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In Russia’s Shadow

The surprising resilience of Georgian democracy

Jun 14, 2010, Vol. 15, No. 37 • By MATTHEW CONTINETTI
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In Russia’s Shadow

Credit: David Mdzinarishvili, Reuters

It’s hard building a house when your neighbor has annexed the front lawn. Since November 2003, when the Rose Revolution brought Mikhail Saakashvili’s United National Movement (UNM) to power, the Republic of Georgia has been trying to build a modern liberal democracy in the middle of the Caucasus. It hasn’t been easy—thanks mainly to the influence of Russia, which even invaded Georgia in August 2008. Today, almost two years after that war, Vladimir Putin’s troops still occupy the provinces of Abkhazia and South Ossetia in contravention of international law. The Russians control more than 20 percent of the country. They have about 10,000 soldiers and FSB agents in the occupied territories. Their forces are only 30 miles from the Georgian capital. They could crush the independence and democratic aspirations of 4.6 million Georgians in a matter of hours.

Yet none of that seemed to matter on May 27, as Tbilisi mayor Giorgi Ugulava stood in the hot sun outside the Kopala hotel. The Kopala, situated on a hilltop overlooking the old city, is one of Tbilisi’s most fashionable spots, and its owners had invited the 34-year-old Ugulava to help them celebrate the opening of a new wing. It was a typical photo-op: a glad-handing politician, a crowd of local actors, businessmen, and other V.I.P.s, half a dozen TV cameramen, and a slightly anxious proprietor who barked “Ashi! Ashi!” whenever he wanted the crowd to applaud.

A handler carried a pillow, on which sat a pair of scissors. The mayor cut the red ribbon hanging over the entrance to the hotel, everyone cheered, and the gaggle took a tour of the facility. Then they broke for lunch. It was one of the quickest, most painless campaign events I’ve ever covered. Not bad for a democracy that hasn’t yet reached its seventh birthday.

A few days later, on May 30, Ugulava beat eight rivals to win a second term. A member of Saakashvili’s UNM, Ugulava took 55 percent of the vote. It was the first time the mayor of Tbilisi had been directly elected. But that wasn’t what made the campaign special. What made it special was that Ugulava had done something new in Georgian politics. He had run on his record. As recently as 2004, there were only two hours of electricity in Tbilisi per day, crime was rampant, and the police were often no better than the crooks. Now the city has power at all times. It’s safe. The roads are paved. Street life bustles. The place is filled with restaurants and casinos. As you walk around Tbilisi, you’re reminded that economic progress and democratic governance go hand in hand.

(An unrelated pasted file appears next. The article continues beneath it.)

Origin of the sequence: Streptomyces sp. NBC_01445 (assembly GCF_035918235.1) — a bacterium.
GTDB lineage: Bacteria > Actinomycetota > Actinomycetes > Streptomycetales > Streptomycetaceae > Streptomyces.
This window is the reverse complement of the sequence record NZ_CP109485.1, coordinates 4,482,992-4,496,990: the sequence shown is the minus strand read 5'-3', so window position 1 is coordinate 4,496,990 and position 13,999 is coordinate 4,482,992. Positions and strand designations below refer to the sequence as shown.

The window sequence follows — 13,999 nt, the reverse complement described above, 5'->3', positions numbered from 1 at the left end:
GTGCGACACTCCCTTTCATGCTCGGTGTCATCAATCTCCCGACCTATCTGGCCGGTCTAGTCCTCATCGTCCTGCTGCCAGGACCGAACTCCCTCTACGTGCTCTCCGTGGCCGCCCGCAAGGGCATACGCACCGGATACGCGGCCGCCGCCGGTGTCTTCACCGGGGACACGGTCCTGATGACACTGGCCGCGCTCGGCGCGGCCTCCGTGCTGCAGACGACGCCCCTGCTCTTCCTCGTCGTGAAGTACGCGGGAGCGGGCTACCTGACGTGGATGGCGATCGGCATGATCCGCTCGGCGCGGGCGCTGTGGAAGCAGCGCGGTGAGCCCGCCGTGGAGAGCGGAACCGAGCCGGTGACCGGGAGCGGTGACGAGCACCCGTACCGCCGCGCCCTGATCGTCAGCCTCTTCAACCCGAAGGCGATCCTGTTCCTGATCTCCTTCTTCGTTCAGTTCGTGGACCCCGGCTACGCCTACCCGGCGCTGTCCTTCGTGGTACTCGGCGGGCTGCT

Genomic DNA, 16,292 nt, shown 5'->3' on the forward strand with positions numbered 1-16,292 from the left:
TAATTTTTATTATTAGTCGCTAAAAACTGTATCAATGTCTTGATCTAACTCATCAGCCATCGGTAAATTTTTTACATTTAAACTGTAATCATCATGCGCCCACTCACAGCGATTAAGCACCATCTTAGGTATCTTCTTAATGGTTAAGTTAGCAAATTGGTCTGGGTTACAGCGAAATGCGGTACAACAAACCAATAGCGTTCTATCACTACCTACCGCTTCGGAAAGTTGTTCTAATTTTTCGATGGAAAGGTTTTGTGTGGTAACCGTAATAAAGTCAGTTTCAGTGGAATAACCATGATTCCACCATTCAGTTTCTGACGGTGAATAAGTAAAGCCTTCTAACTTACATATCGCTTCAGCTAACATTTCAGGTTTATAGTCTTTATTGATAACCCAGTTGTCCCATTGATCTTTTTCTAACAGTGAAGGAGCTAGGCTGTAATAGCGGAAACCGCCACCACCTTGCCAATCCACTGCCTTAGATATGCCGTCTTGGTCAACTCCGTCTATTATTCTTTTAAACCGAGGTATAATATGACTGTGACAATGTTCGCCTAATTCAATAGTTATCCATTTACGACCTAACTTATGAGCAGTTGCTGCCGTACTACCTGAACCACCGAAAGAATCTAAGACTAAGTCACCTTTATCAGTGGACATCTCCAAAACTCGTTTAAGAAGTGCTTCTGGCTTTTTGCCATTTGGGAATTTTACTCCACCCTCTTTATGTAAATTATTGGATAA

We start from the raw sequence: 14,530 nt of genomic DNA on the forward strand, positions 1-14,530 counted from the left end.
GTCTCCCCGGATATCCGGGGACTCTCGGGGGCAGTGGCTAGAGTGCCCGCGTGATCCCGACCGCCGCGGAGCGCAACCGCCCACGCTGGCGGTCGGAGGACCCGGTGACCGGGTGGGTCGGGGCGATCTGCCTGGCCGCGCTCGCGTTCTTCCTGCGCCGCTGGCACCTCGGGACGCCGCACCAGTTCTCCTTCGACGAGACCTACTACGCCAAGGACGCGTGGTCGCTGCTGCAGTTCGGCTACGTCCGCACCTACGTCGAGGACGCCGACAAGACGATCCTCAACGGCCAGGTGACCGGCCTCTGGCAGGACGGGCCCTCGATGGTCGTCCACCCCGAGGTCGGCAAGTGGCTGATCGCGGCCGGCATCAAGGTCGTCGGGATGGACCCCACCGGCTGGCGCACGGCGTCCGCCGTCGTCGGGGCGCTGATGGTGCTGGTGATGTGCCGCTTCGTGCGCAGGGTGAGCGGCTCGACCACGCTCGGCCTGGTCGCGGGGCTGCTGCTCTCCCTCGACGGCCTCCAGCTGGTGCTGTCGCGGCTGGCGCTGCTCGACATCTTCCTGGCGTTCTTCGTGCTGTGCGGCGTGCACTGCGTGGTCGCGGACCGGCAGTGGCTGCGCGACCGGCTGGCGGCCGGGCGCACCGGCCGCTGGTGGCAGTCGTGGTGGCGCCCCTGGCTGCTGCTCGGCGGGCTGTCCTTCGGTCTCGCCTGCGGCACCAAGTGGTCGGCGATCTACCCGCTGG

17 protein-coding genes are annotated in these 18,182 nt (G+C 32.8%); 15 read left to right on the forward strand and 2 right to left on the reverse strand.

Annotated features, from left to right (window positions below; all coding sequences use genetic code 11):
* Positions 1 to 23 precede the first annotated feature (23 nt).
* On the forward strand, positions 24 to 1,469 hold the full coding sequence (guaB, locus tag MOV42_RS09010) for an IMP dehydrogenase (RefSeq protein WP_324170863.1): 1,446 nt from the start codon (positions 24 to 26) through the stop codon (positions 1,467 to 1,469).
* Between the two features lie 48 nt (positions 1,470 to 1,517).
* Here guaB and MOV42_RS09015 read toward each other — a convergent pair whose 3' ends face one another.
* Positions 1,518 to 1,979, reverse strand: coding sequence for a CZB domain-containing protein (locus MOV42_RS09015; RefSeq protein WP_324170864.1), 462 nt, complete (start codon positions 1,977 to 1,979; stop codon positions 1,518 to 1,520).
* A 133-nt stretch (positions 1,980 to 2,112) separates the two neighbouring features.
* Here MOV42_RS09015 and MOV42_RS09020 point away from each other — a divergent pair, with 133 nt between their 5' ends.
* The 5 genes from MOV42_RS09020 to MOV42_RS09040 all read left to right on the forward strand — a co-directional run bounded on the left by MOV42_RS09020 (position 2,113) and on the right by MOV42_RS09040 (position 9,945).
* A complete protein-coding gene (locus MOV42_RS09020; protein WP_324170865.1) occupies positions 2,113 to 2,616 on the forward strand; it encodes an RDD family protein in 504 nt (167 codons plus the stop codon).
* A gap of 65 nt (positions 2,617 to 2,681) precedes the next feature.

This was the theme of municipal elections throughout the country. In the days before May 30, international observers flooded Georgia to observe 14 political parties and 3 political blocs participate in 64 municipal council elections, spread over 73 election districts, divided into 3,624 precincts. Saakashvili’s party was the big winner. But the larger story was that the elections proceeded peacefully and fairly. In a preliminary report, the OSCE observer delegation said the elections “marked evident progress” in Georgia’s political, social, and economic development.

These elections appear to signal that Saakashvili’s reforms are taking root. Georgia wants to join Western institutions such as NATO and the EU. But it first must demonstrate that it can function as a Western-oriented nation-state. This is easier said than done. Since independence from the Soviet Union in 1991, all political change in Georgia has been driven by street protest. In 1992, armed clashes brought down the government of nationalist Zviad Gamsakhurdia and resulted in civil war. In 2003, the Rose Revolution demonstrations outside the parliament brought down the government of Gamsakhurdia’s successor, Eduard Shevardnadze. In November 2007, street confrontations forced Saakashvili to call early elections.

When Saakashvili was reelected in 2008, part of the opposition refused to recognize the result. They launched another round of protests in April 2009. Those demonstrations lasted several months, but they ended in failure. The opposition splintered, and the “Georgian Street” has been relatively quiet ever since. “Standing in the street outside parliament is no longer enough to deliver change,” says a high-ranking member of the government. Slowly, participation in the electoral process is becoming the only legitimate option.

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